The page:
This exemption only applies if the gifts are made from your income rather than from capital, and making them does not affect your standard of living. Legacies or gifts to registered charities are also IHT-exempt.

Then there are potentially exempt transfers (PETs).

These are gifts in excess of the above exemptions. As long as you survive for seven years from the date of making a PET, there is no IHT to pay on it.

If you survive for a shorter period, IHT is charged on a sliding scale according to the number of years that you survive.

Before the Finance Act 2006, setting up a trust would have been an excellent way for you to give money away while still retaining some degree of control and access through the trustees and potentially avoiding any IHT liability on the amount of money placed in the trust.

However, changes brought in by the Act have to some extent curbed the potential for IHT avoidance.

Specialist advice

If you have set up a trust or assets are due to be left in a trust under the terms of a will made before the Act was passed, it would be prudent to seek specialist advice.

Note that the use of trusts for assets up to the value of the nil rate band are unaffected by the new rules.

If, where practical and sensible in terms of your continuing financial needs, you have made use of IHT exemptions but your estate will still be liable to tax, you could consider taking out life insurance to meet the tax liability on death.

This arrangement should be written in trust so that the policy benefits do not increase the value of your estate and can be passed to your dependants quickly to enable them to pay any tax due. There are various other investment options that may be open to you, and we suggest that you seek advice from suitably qualified professional advisers.

James Cheetham and Kesh Liladhar are medical specialist independent financial advisers Bailey Beaumont Financial Solutions Ltd. Tel: (01476) 400027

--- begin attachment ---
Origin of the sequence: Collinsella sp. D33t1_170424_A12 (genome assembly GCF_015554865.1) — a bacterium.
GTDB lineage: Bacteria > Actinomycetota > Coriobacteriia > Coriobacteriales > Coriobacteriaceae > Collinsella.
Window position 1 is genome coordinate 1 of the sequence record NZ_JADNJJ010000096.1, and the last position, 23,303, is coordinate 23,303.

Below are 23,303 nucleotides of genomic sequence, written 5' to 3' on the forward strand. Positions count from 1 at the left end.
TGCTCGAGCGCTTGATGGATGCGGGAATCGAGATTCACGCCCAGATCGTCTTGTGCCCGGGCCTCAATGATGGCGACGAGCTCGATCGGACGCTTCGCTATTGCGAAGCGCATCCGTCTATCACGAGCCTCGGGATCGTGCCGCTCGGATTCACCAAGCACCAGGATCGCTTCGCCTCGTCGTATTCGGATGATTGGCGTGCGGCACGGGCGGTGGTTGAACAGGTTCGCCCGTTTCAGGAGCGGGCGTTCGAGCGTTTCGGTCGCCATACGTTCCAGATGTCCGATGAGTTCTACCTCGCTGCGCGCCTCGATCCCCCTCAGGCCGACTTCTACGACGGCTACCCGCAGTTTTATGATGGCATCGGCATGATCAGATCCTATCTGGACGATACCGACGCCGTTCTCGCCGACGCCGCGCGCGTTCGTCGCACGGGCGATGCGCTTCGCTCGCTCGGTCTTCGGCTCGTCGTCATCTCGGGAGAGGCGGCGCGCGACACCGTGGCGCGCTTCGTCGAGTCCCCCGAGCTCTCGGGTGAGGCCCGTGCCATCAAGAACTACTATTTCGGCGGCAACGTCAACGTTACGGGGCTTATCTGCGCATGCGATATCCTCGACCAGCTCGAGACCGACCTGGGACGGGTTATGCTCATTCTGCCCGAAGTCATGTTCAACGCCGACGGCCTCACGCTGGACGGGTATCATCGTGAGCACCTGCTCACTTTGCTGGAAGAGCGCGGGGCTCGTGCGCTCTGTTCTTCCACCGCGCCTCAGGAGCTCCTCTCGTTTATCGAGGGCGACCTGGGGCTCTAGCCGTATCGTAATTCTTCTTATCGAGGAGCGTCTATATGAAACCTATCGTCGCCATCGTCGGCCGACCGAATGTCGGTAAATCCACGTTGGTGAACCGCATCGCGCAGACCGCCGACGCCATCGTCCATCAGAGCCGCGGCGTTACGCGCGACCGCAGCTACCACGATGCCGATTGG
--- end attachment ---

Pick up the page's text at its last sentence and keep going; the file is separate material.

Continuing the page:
For more information about inheritance tax go to www.direct.gov.uk/MoneyTaxAndBenefits/

Marriage and the £285,000 exemption

A married couple each have assets of £500,000 (£1 million in total). How they manage their estate will affect the IHT paid by their heirs.

Scenario 1 

The husband and wife leave all their assets to each other in their wills.

When the first spouse dies, there is no tax liability because gifts between husband and wife are exempt from IHT.

When the second spouse dies, there is no tax to pay on the first £285,000 but the surplus of their estate (£715,000) is taxed at 40 per cent.

Total IHT saving is £114,000 (40 per cent of £285,000).

Scenario 2

The husband and wife each leave assets of £285,000 to their children and the rest of their estates to each other.

When the first spouse dies, there is no tax liability because gifts between husband and wife are exempt from IHT, and the £285,000 to the children is covered by the nil rate band is also exempt.

When the second spouse dies, there is no tax to pay on the first £285,000, but the surplus of their estate (£430,000) is taxed at 40 per cent.

Total IHT saving is £228,000 (40 per cent of £570,000).

Action points

Make or review your will.

Consider making IHT-exempt gifts.

Check if any existing life insurance policies are written in trust to avoid adding value to your estate on death.

Ideally, get help with IHT planning from a solicitor specialising in estate planning, an independent financial adviser and your accountant.

For the most effective strategy, persuade these professionals to work together on your behalf.

Don’t be tempted to ‘go-it-alone’ without specialist advice.